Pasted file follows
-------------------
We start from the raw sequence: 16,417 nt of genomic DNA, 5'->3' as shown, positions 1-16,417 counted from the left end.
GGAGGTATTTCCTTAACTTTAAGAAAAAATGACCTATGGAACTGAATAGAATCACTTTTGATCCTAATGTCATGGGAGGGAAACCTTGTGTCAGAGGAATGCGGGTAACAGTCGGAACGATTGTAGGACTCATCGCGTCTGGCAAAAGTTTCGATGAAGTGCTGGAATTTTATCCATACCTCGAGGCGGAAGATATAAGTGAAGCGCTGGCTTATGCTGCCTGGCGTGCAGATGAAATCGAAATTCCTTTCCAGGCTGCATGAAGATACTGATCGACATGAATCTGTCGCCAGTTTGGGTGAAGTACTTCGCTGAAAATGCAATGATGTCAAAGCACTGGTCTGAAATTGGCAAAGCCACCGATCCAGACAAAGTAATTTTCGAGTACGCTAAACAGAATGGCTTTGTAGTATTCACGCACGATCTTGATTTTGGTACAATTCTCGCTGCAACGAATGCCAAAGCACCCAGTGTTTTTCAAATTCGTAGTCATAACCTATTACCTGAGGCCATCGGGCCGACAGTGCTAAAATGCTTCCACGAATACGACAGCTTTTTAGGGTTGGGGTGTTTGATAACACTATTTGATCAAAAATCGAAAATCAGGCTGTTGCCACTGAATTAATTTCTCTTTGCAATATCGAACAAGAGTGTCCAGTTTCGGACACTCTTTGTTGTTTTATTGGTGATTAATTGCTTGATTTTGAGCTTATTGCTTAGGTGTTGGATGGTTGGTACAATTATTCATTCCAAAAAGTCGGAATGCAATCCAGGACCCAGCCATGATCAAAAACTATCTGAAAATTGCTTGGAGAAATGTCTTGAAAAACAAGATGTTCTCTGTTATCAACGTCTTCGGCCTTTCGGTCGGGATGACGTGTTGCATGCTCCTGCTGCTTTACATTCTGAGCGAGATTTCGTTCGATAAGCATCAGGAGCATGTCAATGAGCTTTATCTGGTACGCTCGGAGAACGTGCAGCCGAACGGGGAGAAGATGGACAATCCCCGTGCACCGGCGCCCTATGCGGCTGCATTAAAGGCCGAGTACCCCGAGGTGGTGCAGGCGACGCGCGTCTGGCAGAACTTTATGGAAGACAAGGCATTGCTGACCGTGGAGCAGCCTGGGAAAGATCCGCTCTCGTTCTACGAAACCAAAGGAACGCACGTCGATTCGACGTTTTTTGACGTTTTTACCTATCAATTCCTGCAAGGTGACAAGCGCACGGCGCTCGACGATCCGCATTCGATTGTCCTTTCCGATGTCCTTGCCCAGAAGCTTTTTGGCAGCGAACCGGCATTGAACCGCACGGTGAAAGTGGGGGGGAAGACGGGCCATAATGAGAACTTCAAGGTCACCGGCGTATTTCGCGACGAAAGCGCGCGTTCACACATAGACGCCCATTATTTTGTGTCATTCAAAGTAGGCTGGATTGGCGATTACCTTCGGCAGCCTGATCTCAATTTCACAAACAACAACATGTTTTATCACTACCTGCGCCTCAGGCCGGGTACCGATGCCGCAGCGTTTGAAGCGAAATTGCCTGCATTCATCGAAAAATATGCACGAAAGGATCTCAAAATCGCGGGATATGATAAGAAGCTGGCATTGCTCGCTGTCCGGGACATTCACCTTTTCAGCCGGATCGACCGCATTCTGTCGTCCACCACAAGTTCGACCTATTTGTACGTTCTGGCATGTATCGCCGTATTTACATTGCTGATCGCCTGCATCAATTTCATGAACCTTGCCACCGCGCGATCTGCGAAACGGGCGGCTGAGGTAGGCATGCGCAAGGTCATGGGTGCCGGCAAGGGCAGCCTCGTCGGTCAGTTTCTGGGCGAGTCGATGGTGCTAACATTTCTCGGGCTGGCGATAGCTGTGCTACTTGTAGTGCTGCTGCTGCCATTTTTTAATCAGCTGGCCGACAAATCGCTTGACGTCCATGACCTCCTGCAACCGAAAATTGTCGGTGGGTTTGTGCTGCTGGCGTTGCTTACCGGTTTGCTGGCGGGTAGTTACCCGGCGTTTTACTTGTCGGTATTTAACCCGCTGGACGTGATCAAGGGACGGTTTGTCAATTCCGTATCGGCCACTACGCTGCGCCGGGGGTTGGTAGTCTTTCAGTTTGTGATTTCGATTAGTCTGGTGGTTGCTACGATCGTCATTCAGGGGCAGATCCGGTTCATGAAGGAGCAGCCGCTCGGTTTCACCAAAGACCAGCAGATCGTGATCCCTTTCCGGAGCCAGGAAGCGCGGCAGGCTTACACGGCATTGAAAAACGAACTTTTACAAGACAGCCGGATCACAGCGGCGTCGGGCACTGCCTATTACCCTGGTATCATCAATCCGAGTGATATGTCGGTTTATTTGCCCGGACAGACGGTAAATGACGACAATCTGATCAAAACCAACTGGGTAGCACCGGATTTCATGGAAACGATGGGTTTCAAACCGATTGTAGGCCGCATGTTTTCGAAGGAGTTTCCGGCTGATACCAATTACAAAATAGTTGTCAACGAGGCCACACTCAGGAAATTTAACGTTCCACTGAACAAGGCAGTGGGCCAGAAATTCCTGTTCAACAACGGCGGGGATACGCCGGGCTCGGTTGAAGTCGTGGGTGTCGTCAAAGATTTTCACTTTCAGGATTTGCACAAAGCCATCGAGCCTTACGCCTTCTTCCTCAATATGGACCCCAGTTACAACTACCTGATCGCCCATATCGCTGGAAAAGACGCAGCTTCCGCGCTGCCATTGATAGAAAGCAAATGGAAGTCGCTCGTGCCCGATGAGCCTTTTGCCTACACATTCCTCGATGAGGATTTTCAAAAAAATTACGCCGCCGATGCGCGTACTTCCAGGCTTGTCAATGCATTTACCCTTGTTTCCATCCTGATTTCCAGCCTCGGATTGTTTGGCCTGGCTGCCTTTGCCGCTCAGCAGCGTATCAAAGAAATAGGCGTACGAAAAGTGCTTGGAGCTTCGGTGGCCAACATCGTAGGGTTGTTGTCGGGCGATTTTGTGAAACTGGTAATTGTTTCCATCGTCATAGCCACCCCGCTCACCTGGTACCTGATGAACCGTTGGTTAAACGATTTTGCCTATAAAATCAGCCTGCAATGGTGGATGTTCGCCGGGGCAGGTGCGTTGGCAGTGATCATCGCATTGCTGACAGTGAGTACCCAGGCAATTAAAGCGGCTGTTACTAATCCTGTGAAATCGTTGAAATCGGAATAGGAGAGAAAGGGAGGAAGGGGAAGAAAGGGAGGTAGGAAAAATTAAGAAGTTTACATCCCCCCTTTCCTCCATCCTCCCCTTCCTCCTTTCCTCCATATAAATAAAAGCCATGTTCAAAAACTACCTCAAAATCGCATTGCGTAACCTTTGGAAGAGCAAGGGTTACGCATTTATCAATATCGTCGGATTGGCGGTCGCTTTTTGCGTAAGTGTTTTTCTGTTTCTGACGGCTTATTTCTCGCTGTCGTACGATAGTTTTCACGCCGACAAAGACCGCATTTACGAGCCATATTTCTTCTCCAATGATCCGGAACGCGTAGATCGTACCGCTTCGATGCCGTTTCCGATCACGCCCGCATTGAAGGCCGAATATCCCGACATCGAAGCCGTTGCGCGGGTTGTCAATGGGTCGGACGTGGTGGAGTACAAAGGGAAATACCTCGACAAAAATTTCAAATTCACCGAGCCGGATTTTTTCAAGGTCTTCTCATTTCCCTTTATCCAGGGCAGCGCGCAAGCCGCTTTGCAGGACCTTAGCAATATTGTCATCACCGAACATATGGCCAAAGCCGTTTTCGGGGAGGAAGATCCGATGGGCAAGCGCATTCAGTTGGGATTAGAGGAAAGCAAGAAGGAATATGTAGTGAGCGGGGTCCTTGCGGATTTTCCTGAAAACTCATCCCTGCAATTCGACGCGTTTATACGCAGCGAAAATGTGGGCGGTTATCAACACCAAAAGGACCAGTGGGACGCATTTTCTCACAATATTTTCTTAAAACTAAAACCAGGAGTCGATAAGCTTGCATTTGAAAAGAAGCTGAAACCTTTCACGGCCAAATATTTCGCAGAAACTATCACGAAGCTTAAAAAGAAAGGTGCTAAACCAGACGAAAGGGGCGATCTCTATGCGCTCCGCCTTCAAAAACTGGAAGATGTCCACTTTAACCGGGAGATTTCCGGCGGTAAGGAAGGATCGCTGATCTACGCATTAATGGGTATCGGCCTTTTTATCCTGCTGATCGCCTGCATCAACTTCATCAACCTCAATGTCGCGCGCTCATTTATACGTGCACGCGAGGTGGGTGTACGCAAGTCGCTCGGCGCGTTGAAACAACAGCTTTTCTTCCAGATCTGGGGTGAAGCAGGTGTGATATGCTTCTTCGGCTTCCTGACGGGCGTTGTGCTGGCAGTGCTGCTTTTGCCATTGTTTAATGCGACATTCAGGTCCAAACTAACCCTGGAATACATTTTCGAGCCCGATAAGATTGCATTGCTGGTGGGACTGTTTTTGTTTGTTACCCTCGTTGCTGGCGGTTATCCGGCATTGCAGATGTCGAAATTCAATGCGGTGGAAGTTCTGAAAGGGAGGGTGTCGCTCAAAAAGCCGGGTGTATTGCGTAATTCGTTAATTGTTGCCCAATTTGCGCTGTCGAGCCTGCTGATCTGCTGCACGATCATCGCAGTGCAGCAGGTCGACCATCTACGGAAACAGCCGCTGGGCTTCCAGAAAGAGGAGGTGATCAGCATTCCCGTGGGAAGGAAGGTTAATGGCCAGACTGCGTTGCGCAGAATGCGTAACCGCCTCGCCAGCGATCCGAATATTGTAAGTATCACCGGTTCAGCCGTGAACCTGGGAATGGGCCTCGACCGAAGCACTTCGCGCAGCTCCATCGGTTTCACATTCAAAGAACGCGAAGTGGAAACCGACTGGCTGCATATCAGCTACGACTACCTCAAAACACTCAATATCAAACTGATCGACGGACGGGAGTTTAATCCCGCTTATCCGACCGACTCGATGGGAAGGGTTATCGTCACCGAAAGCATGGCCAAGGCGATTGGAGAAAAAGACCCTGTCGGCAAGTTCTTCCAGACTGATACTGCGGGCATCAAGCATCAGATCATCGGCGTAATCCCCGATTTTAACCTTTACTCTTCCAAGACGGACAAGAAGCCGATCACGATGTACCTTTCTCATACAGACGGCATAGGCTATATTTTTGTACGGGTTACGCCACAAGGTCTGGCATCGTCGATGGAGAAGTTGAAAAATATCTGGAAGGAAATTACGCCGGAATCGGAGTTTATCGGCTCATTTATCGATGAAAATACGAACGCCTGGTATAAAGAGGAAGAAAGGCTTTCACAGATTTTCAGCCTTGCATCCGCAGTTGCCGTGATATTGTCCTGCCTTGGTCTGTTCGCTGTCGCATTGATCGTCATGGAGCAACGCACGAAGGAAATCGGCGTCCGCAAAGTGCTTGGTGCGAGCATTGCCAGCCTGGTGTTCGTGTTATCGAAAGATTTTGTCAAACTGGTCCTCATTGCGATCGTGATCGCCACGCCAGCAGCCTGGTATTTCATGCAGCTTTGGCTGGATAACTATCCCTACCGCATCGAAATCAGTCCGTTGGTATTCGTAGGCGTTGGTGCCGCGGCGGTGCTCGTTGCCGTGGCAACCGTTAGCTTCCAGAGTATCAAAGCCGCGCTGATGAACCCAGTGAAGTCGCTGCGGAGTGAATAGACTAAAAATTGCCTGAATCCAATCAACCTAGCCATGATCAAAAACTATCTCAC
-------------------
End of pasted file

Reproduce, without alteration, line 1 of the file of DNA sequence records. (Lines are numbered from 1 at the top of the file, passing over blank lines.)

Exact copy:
We start from the raw sequence: 16,417 nt of genomic DNA, 5'->3' as shown, positions 1-16,417 counted from the left end.